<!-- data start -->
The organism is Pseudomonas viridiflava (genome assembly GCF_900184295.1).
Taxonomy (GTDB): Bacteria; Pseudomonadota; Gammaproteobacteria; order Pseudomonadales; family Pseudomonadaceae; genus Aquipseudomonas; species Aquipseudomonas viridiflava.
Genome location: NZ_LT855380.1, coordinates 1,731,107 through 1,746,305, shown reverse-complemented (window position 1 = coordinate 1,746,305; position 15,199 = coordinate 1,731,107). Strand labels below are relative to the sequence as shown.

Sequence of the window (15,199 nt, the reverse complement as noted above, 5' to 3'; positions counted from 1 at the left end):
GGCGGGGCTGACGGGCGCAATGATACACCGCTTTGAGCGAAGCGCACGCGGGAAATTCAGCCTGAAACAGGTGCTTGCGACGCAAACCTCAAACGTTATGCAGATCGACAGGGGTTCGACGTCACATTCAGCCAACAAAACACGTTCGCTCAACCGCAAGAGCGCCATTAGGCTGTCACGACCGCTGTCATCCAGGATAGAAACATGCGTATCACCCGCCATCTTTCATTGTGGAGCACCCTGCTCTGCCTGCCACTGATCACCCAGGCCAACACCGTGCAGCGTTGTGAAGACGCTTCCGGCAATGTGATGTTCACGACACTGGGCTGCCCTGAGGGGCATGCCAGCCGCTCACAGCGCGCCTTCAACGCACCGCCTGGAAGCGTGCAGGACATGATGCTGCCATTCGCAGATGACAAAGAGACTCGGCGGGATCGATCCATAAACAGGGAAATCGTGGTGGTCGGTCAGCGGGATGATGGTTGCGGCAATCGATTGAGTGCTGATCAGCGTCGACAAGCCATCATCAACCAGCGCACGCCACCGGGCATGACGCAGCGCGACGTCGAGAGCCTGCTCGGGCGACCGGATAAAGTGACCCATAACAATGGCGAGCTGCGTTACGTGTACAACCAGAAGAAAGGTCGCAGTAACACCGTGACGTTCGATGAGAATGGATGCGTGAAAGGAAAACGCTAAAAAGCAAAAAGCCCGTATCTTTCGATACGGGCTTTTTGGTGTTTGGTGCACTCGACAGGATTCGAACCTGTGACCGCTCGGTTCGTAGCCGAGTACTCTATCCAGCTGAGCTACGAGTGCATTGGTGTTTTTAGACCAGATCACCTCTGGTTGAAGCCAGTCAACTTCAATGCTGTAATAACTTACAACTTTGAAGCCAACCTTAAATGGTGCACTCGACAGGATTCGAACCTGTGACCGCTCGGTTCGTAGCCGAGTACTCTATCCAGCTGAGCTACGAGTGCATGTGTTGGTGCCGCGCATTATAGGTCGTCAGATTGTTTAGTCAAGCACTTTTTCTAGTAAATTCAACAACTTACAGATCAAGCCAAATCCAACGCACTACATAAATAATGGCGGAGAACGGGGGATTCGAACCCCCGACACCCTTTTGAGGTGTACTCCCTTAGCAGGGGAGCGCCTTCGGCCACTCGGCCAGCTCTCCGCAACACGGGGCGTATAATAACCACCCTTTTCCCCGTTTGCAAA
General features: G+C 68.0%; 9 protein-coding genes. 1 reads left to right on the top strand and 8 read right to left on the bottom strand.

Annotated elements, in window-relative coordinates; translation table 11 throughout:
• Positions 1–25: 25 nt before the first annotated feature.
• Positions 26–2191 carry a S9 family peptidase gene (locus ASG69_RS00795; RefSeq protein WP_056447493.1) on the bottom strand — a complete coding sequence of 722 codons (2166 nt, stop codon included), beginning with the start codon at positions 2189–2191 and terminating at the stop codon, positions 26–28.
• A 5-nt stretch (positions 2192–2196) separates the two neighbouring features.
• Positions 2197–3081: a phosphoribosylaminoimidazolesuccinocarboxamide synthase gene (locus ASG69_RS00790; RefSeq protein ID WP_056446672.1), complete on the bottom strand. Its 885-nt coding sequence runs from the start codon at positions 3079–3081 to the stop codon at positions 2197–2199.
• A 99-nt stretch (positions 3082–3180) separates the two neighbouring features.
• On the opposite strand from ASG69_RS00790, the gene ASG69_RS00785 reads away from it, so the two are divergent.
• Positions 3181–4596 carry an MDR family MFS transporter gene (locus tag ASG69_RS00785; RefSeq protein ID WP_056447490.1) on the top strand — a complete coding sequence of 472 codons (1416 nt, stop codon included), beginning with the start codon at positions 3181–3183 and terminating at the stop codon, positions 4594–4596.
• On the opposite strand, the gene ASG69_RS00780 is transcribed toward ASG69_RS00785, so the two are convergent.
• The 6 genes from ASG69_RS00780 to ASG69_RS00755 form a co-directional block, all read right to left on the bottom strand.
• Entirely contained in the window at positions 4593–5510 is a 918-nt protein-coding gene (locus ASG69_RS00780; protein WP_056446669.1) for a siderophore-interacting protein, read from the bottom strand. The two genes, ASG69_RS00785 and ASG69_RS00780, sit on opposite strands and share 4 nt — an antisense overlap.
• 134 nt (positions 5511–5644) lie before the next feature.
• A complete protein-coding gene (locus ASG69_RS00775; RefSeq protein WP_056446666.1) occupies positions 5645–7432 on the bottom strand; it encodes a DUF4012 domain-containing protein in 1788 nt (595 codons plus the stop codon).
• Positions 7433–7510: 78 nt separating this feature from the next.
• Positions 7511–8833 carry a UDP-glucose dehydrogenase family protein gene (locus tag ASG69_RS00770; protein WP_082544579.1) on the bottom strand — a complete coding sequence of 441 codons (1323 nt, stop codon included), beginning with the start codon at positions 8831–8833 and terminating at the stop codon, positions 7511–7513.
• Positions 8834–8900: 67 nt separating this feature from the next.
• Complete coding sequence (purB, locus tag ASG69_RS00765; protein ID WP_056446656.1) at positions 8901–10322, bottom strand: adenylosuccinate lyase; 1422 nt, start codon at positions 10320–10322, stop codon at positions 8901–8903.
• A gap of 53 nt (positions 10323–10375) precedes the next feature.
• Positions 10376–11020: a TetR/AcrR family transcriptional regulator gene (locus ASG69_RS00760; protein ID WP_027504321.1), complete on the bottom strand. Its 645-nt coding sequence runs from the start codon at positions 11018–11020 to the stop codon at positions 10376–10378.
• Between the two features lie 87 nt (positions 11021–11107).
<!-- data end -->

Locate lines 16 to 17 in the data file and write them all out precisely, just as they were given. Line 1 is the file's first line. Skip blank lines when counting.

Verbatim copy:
• The 6 genes from ASG69_RS00780 to ASG69_RS00755 form a co-directional block, all read right to left on the bottom strand.
• Entirely contained in the window at positions 4593–5510 is a 918-nt protein-coding gene (locus ASG69_RS00780; protein WP_056446669.1) for a siderophore-interacting protein, read from the bottom strand. The two genes, ASG69_RS00785 and ASG69_RS00780, sit on opposite strands and share 4 nt — an antisense overlap.